All the other problems in the UK, and indeed the world, have now been officially solved, so we can now concetrate on this so, so important issue that was kicked off by Kettering's Member of Parliament, Philip Hollohead (sorry Hollobone) who compared the burka to wearing a paper bag over your head. The Evening Telegraph felt this was a bit of a step too far and described it as "insensitive". It wasn't insensitive, it was insulting and intended, quite deliberately, to be so - and to appeal to the worse instincts and prejudices of some the ET's readers. They duely responded as was intended and with such predictable knee-jerk responses, with little reference to fact, logic or indeed basic human rights principles.
Playing the overt "race"-card in a general election is not now acceptable for oh-so-New Conservative Party MPs, but instead a new "coded" game (which, of course, everyone understands is really the same game re-packaged), is being played instead: bash-the-burka.
You can read the opening salvo in this debate at: http://www.northantset.co.uk/features/Debate-rages-over-the-right.6042533.jp
It also continues at:
and again at:
In tonight's (9-2-10) Evening Telegraph, after days of prejudice, intolence and even abuse (which was deleted from the ET's web-site eventually!) at last three letters were printed that put across an alternative perspective. I make no apology for printing one of them (from me!):
Mr. Hollobone's explanation for his position on the burka says much more about him than the issue he is pontificating to us on. Why did he find a woman wearing a burka "inappropriate and frankly offensive"? What harm has it done to him? Did he try to speak to her or did he only see the piece of cloth she was wearing? Did he only see the covering and not the human being within? Why did it evoke such strong emotions - look into your heart, Mr. Hollobone, and you may well be frightened as to what you find about yourself! Are we not taught at primary school not to "judge a book by its cover" - as a lesson in understanding prejudice?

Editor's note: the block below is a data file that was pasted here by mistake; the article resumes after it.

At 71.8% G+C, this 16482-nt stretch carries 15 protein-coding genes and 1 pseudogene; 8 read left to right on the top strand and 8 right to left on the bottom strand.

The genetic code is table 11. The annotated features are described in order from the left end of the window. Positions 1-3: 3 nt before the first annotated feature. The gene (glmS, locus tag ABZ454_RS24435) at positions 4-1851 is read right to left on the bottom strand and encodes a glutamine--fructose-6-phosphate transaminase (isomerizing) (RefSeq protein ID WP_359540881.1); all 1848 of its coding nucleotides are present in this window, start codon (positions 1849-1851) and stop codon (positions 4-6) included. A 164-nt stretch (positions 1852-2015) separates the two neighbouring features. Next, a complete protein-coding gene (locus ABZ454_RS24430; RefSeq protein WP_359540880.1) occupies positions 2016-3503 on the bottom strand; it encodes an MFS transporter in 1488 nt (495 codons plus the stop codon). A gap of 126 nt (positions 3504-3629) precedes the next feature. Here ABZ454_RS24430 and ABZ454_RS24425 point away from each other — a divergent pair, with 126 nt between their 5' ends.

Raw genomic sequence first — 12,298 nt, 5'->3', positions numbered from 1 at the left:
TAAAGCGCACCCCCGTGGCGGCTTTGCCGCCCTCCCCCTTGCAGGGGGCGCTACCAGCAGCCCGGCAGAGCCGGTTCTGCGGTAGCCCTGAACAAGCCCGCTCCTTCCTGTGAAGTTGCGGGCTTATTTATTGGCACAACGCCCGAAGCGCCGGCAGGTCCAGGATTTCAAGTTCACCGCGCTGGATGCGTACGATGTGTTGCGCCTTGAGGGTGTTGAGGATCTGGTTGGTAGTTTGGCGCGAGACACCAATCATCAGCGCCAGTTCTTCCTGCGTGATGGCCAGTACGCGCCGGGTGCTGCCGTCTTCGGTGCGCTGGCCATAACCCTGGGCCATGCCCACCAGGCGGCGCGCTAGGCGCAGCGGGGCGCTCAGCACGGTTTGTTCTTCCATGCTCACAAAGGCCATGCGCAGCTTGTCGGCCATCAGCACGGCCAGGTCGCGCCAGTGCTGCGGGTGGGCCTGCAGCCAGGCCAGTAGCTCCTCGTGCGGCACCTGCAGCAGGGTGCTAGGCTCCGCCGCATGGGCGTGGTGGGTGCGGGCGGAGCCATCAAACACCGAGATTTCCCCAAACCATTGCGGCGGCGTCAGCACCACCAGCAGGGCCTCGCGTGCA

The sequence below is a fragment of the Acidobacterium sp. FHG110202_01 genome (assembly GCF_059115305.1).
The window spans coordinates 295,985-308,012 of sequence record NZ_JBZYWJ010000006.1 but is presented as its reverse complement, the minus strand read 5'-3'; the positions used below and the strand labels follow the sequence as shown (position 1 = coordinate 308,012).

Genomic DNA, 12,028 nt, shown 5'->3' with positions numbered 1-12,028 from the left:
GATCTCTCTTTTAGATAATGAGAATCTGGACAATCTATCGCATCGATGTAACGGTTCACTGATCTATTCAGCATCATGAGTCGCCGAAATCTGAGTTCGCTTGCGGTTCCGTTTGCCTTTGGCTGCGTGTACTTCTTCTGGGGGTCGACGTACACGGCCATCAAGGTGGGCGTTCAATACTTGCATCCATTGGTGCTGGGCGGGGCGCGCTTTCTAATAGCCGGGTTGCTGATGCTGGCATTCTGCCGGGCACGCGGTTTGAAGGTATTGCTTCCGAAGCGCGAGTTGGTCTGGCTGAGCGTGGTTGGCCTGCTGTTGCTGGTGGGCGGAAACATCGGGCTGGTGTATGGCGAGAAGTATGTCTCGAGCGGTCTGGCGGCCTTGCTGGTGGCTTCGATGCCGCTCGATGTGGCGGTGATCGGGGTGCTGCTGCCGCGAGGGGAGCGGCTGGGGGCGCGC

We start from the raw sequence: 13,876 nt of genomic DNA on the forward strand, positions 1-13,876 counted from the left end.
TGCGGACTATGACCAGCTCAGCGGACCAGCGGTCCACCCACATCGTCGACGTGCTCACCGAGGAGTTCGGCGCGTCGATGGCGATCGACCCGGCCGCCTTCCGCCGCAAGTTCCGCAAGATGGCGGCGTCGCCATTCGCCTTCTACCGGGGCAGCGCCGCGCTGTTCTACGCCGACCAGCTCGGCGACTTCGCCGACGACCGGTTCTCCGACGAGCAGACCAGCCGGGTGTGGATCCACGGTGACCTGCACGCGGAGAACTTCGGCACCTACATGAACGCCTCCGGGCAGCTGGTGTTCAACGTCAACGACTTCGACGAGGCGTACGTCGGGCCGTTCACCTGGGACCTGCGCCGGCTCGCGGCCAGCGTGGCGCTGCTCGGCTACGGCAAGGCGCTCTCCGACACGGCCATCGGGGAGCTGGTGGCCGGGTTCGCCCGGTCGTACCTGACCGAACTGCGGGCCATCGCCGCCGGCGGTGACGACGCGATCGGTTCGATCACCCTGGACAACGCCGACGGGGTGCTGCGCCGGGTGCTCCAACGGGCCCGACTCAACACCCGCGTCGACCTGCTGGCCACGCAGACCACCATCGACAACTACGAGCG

A burka is a piece of clothing worn by a very small minority of Muslim women. It is not something I would wear, but it is certainly not offensive, inappropriate or threatening, any more than a Nun's habit, or a Vicar's cassock, or a Sikh's turban or a woman with a scarf, or the Mayor of Wellingborough's garish arctic survival kit that he wears at official ceremonies.
An interesting take on women's "liberation" too. So, you liberate a so-called oppressed minority by ... criminalising or banning what they wear. What a contribution towards increasing freedom and choice - lock them up! Great stuff Mr. Hollobone. I am glad you don't want to "liberate" me from anything!
The more important question is not "should we ban the burka?", but "why has this issue generated so much heat, venom, anger, hostility and downright viciousness and in many cases rampant prejudice?" Are we so weak and unsure about our own identies that we have to attack someone else's? Don't we have more important problems to worry about? Have we not learnt the lessons about what such blind prejudices and populist anger can lead on to?
To be frank I am appalled and horrified by how easy it has been to evoke such an un-British populist outpouring of hatred directed at such a very small minority within our society.